However, officials said the airline's heavy losses meant privatisation would be a long-term prospect.
A report approved by the cabinet said the state should retain a blocking minority of 25.1 per cent in Lufthansa until after completion of the European Community's internal market because other member countries still had large stakes in national airlines.
'The current federal government holding can be reduced considerably. The goal remains the complete withdrawal of the federal government from the company,' the report said.
Before any further steps towards privatisation could be taken, the government would have to await reports on legal problems concerning old-age provisions for Lufthansa staff.
The government has gradually reduced its holding in Lufthansa in recent years. The airline reported a group net loss of DM426m ( pounds 152m) in 1991 and its chairman, Jurgen Weber, said it did not expect a significant improvement in 1992.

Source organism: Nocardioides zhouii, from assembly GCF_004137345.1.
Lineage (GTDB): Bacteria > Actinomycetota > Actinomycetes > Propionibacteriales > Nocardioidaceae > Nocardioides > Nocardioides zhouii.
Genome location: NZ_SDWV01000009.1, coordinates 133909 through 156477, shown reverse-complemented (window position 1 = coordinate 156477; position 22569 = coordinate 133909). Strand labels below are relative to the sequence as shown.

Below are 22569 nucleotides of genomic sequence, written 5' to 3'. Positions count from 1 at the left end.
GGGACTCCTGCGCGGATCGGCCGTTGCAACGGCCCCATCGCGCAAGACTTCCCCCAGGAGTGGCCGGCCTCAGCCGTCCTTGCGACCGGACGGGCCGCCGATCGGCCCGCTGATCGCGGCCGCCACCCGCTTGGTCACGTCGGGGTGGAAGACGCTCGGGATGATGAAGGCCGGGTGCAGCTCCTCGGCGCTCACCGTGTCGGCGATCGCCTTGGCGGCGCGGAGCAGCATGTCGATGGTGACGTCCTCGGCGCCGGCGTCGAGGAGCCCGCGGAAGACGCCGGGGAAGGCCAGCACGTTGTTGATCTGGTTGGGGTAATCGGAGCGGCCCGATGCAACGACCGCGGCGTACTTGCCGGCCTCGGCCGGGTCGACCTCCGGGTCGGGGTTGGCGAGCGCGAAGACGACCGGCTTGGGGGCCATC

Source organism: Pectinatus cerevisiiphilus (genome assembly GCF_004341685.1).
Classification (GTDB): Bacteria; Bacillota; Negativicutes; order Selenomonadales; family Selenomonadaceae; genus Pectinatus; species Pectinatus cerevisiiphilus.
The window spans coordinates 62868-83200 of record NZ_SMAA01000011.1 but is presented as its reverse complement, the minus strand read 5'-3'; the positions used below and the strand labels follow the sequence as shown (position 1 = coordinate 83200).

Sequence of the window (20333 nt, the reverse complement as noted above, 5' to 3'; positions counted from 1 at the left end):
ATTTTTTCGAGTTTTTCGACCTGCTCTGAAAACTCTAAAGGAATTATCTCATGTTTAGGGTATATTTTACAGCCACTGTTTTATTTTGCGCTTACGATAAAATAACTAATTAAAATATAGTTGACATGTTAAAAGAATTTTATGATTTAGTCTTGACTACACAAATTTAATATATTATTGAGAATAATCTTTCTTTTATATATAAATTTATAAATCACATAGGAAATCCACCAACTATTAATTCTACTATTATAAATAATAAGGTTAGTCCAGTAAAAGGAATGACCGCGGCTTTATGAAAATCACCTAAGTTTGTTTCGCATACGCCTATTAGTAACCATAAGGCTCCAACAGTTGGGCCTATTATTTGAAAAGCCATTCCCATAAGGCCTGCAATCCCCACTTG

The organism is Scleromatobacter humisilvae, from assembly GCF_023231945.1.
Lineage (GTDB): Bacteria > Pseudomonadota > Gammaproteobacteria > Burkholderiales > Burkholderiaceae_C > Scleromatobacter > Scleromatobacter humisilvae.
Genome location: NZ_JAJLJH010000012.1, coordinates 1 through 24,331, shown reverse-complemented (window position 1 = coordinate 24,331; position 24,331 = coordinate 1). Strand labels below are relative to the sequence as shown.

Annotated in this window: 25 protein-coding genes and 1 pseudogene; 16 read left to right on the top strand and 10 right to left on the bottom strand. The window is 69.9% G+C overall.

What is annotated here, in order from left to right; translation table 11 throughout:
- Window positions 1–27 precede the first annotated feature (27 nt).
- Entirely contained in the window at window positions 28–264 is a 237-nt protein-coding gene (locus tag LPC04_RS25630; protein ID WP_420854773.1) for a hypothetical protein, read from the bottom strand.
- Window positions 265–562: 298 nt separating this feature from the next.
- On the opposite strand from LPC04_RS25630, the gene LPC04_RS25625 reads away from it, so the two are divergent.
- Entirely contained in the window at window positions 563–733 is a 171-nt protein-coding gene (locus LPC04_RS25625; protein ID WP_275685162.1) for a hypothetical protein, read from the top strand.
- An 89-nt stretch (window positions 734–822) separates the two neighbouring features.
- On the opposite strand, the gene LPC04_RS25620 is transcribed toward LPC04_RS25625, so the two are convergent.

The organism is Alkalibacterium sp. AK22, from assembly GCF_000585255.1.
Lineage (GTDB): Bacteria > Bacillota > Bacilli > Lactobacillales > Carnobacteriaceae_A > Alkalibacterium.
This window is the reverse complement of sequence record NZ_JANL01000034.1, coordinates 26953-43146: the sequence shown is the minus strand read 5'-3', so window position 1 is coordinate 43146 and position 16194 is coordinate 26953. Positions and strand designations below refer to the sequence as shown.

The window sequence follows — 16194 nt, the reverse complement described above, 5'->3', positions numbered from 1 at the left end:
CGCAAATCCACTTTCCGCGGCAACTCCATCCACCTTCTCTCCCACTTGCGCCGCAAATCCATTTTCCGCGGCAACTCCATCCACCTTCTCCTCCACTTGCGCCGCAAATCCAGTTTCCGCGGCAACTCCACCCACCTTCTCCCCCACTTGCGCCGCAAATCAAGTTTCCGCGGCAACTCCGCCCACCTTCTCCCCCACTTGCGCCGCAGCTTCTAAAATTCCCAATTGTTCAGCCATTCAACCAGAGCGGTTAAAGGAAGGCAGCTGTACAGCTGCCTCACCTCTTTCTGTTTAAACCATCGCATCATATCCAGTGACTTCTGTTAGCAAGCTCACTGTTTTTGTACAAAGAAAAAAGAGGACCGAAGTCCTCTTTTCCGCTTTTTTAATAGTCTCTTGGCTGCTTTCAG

Shares in Lufthansa rose sharply after the cabinet decision. Dealers said the news had injected some interest into the airline's stock, which had been languishing near its low for the year after recent bad news on its profit outlook.
One trader said: 'There are small and larger players in the market for Lufthansa. The price was pretty much at rock bottom and the news is catching people's imagination.'Reuse content